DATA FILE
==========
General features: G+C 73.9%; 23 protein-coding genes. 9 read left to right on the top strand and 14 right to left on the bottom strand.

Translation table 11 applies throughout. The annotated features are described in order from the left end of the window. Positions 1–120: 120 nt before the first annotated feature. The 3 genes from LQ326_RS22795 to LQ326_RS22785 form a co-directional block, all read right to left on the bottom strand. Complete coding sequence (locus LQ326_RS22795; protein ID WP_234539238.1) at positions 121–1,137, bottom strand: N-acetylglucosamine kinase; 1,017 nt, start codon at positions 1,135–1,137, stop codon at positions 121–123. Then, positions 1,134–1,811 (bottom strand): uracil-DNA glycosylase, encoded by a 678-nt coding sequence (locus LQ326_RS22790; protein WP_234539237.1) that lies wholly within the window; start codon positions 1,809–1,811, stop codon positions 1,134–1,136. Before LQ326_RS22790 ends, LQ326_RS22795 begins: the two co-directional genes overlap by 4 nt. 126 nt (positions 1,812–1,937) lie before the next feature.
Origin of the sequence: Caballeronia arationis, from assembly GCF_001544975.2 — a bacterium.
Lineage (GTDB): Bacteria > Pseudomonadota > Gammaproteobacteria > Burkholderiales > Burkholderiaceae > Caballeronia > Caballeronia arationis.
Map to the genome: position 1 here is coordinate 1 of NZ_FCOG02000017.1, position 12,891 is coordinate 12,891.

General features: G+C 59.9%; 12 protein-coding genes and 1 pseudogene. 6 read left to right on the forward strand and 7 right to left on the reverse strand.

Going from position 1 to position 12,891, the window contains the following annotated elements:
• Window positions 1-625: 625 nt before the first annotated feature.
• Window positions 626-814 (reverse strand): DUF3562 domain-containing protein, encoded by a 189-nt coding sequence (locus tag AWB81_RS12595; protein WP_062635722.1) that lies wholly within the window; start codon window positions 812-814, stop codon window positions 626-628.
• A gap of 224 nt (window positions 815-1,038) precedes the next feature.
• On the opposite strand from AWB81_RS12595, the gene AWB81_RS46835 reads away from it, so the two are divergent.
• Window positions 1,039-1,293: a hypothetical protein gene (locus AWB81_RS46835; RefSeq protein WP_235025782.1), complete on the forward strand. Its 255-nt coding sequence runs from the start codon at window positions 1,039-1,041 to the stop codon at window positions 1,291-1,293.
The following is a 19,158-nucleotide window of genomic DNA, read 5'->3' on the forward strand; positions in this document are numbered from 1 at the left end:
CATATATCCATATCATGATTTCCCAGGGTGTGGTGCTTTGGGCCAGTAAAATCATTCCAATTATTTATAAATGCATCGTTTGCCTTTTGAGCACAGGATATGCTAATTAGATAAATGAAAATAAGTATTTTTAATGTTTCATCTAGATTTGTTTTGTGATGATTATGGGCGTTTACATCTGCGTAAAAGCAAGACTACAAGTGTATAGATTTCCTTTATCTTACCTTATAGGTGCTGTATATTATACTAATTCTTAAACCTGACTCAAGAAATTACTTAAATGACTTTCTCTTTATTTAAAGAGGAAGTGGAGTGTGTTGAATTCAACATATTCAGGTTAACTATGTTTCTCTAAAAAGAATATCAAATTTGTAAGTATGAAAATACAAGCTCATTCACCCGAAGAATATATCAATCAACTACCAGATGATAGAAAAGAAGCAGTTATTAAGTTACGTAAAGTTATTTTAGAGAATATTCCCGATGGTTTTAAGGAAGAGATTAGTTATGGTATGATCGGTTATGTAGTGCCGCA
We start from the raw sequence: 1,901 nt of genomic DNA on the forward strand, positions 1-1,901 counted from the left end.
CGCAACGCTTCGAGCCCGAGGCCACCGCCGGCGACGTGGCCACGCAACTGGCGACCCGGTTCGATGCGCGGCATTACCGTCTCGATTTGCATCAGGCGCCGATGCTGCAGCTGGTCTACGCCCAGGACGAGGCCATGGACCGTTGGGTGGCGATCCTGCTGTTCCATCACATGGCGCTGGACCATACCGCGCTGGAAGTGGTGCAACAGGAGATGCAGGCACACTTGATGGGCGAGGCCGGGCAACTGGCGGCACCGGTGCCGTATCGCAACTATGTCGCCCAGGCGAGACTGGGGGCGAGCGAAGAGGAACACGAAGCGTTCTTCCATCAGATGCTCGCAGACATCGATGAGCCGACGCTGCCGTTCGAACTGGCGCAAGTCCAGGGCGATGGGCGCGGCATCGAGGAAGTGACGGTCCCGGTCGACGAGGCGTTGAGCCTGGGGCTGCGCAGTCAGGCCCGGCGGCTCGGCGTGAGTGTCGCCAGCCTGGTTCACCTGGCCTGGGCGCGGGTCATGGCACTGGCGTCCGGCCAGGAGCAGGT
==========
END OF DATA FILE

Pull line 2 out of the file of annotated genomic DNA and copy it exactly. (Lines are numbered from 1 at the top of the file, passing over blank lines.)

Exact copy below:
Translation table 11 applies throughout. The annotated features are described in order from the left end of the window. Positions 1–120: 120 nt before the first annotated feature. The 3 genes from LQ326_RS22795 to LQ326_RS22785 form a co-directional block, all read right to left on the bottom strand. Complete coding sequence (locus LQ326_RS22795; protein ID WP_234539238.1) at positions 121–1,137, bottom strand: N-acetylglucosamine kinase; 1,017 nt, start codon at positions 1,135–1,137, stop codon at positions 121–123. Then, positions 1,134–1,811 (bottom strand): uracil-DNA glycosylase, encoded by a 678-nt coding sequence (locus LQ326_RS22790; protein WP_234539237.1) that lies wholly within the window; start codon positions 1,809–1,811, stop codon positions 1,134–1,136. Before LQ326_RS22790 ends, LQ326_RS22795 begins: the two co-directional genes overlap by 4 nt. 126 nt (positions 1,812–1,937) lie before the next feature.